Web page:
To address the challenge, implementation science may benefit from refocusing its efforts in several different directions. This keynote will identify these multiple avenues for research, directions with potentially large returns on investment with regard to increasing access to quality mental health services.

First, a focus on workforce development, recruitment, and retention, a major challenge for many states and localities, needs additional scholarly attention.

Furthermore and relatedly, service financing, especially payment for evidence-based services, would benefit from increased scrutiny by implementation scientists.

Additionally, service coordination systems, grossly under-resourced, reliant on limited and out-of-date information, and operating in a mostly opaque manner to families who need services, warrant scientific inquiry. Potential paths to addressing these areas of concern are outlined and examples from ongoing work in Virginia will be highlighted.

Last, future directions that implementation scientists could take will be identified.”


At the end of this session, the learner will be able to:
    1. Identify understudied areas of implementation science
    2. Enumerate multiple ways that science could inform efforts to improve access to mental health services
    3. Describe the relevance of community partnership building, as well as ways to partner


Long-Term Goals:
    • Identify possible community partners for their research
    • Meet with a prospective community partner


    • Context of mental health crisis and efforts to address it
    • Ecological model for implementation
    • Addressing practitioner and provider organization factors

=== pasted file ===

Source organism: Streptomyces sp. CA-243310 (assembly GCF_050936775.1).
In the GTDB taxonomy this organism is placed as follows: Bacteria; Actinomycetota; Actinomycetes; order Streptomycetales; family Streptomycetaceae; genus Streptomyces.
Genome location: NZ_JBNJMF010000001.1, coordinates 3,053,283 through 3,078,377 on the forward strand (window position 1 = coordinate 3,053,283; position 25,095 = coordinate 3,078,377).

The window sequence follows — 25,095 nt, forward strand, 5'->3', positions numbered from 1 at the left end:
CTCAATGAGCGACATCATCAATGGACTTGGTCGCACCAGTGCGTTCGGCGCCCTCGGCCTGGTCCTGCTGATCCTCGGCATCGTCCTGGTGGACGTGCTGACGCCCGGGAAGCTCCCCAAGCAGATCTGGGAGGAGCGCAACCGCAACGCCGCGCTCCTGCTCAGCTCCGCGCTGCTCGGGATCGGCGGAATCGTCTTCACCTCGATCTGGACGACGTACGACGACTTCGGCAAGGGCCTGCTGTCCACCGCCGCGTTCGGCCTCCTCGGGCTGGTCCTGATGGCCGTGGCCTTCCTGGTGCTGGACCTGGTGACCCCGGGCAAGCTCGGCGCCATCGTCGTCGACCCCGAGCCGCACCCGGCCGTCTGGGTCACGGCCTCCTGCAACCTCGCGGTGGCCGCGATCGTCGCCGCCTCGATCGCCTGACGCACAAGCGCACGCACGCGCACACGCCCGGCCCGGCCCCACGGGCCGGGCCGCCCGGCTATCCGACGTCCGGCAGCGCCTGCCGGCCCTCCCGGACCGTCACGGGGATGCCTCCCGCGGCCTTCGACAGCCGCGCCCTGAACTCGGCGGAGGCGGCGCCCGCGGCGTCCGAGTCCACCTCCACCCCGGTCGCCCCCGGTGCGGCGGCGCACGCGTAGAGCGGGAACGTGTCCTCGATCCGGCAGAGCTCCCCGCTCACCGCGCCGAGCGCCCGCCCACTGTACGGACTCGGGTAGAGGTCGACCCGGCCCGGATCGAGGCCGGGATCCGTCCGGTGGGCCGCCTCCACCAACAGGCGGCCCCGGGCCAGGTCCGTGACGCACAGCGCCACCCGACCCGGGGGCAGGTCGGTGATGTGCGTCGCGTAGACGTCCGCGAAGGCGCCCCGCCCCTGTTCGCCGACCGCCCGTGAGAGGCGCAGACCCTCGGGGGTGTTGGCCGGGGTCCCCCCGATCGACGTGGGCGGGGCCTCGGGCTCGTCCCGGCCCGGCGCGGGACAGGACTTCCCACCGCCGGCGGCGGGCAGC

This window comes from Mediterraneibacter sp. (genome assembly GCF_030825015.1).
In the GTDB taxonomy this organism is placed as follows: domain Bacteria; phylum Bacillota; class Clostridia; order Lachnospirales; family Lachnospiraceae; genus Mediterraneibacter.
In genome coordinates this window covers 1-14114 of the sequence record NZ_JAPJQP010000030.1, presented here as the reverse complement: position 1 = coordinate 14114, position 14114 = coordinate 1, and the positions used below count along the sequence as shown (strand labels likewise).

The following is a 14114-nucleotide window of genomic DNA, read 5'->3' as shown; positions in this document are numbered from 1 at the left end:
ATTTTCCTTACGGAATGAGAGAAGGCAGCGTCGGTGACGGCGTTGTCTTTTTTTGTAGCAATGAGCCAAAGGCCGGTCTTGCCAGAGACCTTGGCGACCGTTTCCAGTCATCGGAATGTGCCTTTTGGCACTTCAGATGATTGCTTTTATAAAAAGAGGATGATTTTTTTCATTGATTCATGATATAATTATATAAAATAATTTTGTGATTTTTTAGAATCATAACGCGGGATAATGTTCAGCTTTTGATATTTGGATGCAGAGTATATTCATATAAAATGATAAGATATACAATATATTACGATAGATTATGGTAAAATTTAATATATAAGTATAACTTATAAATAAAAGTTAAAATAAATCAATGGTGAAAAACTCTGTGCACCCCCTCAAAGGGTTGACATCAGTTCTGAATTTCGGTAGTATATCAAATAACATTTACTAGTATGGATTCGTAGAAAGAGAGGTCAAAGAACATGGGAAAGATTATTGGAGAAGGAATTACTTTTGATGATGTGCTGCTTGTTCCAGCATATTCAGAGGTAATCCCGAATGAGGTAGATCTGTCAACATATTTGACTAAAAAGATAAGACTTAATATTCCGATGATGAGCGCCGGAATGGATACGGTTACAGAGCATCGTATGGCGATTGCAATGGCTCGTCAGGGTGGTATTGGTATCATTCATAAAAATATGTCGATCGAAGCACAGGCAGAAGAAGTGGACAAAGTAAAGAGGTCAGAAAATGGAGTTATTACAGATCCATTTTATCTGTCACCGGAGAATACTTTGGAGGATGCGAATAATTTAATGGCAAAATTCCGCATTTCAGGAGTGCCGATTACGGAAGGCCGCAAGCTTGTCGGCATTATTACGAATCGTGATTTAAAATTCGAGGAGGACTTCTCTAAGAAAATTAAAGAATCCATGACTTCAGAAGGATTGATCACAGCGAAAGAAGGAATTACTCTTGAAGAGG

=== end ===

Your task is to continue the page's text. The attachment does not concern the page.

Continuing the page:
• Addressing systemic factors
    • Examples from Virginia
    • Future directions to consider


Recommended Readings:

Center for Evidence-based Partnerships in Virginia. (2021). Needs assessment and gaps analysis, 2021 report. Report prepared for the Division of Family Services of the Virginia Department of Social Services. Available online

Rodríguez, A., Southam-Gerow, M. A., O’Connor, M. K., & Allin, R. B. (2014). An analysis of stakeholder views on children’s mental health services. Journal of Clinical Child & Adolescent Psychology, 43, 862-876.

Sale, R., Wu, J., Robinson, A., Finn, N., Aisenberg, G., Kaur, N., Riso, A., & Southam-Gerow, M. A. (2023). Workforce and other factors impeding implementation and sustainment of FFPSA evidence-based programs: A study of obstacles and opportunities. Report prepared for the Division of Family Services of the Virginia Department of Social Services. Available online

Saturday, November 18 | 2:00 PM – 3:00 PM

#3: Psychology’s Path Forward: Trauma-Informed and Culturally Attuned Care


Saturday, November 18 | 2:00 PM – 3:00 PM


Presented by:
Thema S. Bryant, Ph.D.,

Professor of Psychology, Graduate School of Education and Psychology, Pepperdine University.

Participants earn 1 continuing education credit

Thema S. Bryant, Ph.D., is a tenured professor of psychology in the Graduate School of Education and Psychology at Pepperdine University, where she directs the Culture and Trauma Research Laboratory. Her clinical and research interests center on interpersonal trauma and the societal trauma of oppression. She has raised public awareness regarding mental health by extending the reach of psychology beyond the academy and private therapy office through community programming, organizational consultation, popular books, and media engagement.

Bryant is a past president of the Society for the Psychology of Women and a past APA representative to the United Nations. She also served on the APA Committee on International Relations in Psychology and the Committee on Women in Psychology.